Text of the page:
El Paso County commissioners adopted oil and gas regulations in early 2012. While they at first insisted on retaining authority over water quality, they backed off after the Colorado Attorney General's Office muscled in to say oil and gas rules fall under the state's jurisdiction.
The state also maintains the county's original proposal conflicts with state law in addressing setback distance, excavated pits, wildlife impact and more. The county appointed a representative to work closely with the Colorado Oil and Gas Conservation Commission to iron out those areas while ceding authority to the state.
In Colorado Springs, a City Council task force studied oil and gas regulations within city limits for a year before defeating a proposal March 12 on a 4-4 vote. But in mid-April, Council was reconstituted, and several of the newly elected members have expressed support for the industry. Council President Keith King tells the Independent via e-mail that there is "no formal schedule on the oil and gas regulations."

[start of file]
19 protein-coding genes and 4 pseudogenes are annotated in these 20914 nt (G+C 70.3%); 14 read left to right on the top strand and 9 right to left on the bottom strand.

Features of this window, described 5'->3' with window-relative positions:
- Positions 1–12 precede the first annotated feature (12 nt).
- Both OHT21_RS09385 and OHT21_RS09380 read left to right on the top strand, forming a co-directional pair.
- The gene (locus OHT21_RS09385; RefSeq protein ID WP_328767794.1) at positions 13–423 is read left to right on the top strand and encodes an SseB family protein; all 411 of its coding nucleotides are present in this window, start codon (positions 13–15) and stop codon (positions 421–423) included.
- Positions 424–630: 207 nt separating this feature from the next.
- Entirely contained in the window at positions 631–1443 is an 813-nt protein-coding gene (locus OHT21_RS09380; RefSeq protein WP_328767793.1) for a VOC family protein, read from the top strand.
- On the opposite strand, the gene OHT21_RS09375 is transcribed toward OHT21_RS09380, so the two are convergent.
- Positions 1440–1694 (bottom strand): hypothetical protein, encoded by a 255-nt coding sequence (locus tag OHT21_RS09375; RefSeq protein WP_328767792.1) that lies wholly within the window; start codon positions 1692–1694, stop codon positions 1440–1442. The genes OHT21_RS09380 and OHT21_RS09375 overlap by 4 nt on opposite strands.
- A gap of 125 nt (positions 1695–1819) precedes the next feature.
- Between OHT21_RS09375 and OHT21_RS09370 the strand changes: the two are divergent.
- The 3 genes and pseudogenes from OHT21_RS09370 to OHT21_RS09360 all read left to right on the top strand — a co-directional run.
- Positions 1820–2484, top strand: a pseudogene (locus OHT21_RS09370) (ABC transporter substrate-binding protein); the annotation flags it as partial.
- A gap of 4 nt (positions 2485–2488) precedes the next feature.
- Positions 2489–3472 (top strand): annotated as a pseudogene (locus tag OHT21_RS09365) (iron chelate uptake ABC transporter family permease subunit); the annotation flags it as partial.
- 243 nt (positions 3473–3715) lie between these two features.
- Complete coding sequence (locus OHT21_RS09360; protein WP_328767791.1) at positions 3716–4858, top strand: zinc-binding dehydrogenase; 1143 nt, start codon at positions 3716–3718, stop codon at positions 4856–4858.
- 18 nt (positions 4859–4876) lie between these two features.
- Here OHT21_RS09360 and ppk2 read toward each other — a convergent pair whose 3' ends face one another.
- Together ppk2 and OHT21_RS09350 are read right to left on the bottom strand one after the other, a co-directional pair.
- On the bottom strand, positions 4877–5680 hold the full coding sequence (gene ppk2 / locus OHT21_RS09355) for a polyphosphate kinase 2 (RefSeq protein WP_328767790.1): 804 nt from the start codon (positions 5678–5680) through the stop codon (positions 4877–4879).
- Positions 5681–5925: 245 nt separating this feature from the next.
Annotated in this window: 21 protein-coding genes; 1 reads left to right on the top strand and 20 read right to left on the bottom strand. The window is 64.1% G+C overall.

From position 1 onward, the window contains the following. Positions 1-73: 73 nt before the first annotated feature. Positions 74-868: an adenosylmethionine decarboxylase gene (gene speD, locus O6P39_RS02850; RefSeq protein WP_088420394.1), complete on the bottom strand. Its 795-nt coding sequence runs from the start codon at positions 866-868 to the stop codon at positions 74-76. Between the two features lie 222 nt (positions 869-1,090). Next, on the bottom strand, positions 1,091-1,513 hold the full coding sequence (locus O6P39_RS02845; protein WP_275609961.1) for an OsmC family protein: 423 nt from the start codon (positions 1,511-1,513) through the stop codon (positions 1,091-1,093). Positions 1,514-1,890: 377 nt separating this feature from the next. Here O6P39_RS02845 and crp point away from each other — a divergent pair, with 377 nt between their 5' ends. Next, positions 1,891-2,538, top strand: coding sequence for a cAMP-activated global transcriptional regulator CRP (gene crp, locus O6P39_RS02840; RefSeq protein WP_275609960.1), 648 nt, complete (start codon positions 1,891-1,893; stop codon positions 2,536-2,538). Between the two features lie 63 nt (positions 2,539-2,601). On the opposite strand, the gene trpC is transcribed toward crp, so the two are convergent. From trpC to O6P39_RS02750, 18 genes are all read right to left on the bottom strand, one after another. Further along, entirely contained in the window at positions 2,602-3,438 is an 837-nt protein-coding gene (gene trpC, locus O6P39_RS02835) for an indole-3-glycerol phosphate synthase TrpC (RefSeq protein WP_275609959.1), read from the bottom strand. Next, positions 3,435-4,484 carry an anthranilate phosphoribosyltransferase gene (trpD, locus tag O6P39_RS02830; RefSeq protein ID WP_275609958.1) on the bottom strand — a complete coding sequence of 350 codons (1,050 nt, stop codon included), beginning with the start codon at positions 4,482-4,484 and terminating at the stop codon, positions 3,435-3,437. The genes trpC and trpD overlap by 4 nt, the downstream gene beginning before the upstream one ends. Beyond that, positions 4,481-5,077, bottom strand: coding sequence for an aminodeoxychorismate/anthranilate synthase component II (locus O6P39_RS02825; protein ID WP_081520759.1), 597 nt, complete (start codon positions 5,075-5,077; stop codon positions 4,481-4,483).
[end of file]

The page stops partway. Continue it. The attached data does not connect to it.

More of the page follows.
New regs actually may not have much practical effect given the findings of Ultra Petroleum, which owns 18,000 acres on the city's east side. In a year-end earnings call, the Houston company labeled the results of its exploration "disappointing," leading CEO and president Michael Watford to say Ultra has "no immediate plans for additional exploration" here. Another Houston-based company, Hilcorp Energy, has yet to release results from its exploration.
Taking no chances, a grassroots group, Colorado Springs Citizens for Community Rights, has filed suit against the city ("City fields fracking suit," Noted, May 15) in its effort to get a fracking ban in front of local voters, à la Longmont and Fort Collins. CSCCR has led the effort to bring Josh Fox, and his Gasland Part II advance screening, to the Springs.
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